The first time I was in China, I became one of her lost girls. As I was taken from my birth mother’s arms and placed at a nearby train station, I became a statistic ― another baby uprooted by the country’s one-child policy. At 11 months old, I was plucked from China’s embrace and placed into that of my parents. My roots began to grow in the soil of a different land.
When I was old enough to comprehend the gravity of my truth, my parents sat me down and told me that I had been adopted from China. This supposed revelation did not alter the trajectory of my life as my parents feared it might. It was fairly easy, even as a child, to recognize that I did not look like those around me, especially my parents. In fact, I found it quite awesome to be different ― to have come from a country so rich with history and culture.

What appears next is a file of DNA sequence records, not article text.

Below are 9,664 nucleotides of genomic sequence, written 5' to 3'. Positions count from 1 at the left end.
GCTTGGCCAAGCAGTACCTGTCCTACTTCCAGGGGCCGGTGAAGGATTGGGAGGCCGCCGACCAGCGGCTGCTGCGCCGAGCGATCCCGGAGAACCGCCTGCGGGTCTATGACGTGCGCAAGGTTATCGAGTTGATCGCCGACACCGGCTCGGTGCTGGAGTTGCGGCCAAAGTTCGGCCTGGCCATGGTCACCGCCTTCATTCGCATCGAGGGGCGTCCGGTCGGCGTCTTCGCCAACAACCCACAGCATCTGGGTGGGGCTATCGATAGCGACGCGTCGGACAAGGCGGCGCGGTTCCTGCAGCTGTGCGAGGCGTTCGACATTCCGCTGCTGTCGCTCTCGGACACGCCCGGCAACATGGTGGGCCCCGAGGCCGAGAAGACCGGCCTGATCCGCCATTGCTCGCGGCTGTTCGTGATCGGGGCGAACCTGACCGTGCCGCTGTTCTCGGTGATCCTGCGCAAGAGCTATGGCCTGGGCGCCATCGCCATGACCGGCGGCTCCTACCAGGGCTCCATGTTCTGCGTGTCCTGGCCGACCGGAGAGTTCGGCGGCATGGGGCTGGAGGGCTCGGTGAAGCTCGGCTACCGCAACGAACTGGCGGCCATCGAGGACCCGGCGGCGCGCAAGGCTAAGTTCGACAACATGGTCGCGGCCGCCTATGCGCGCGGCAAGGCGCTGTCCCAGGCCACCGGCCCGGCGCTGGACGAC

However, the reality of living in a town with a predominantly white population is that many of its residents ostracize anyone who is different. I tried desperately to fit in with the other kids, but it became clear early on that despite my parents’ whiteness, my Chineseness would always make me an outsider.
Growing up, I listened as friends discussed which parent they resembled the most, and I grappled with the guilt that came with wishing I could participate in those discussions. I laughed along with others as they asked me to talk to them in “my language” and proceeded to speak gibberish in a way that was supposed to imitate Mandarin. For years, I didn’t know how to feel, or if my feelings were even valid. I didn’t realize that these seemingly small acts of aggression were racist and that they would grow into hatred in the future.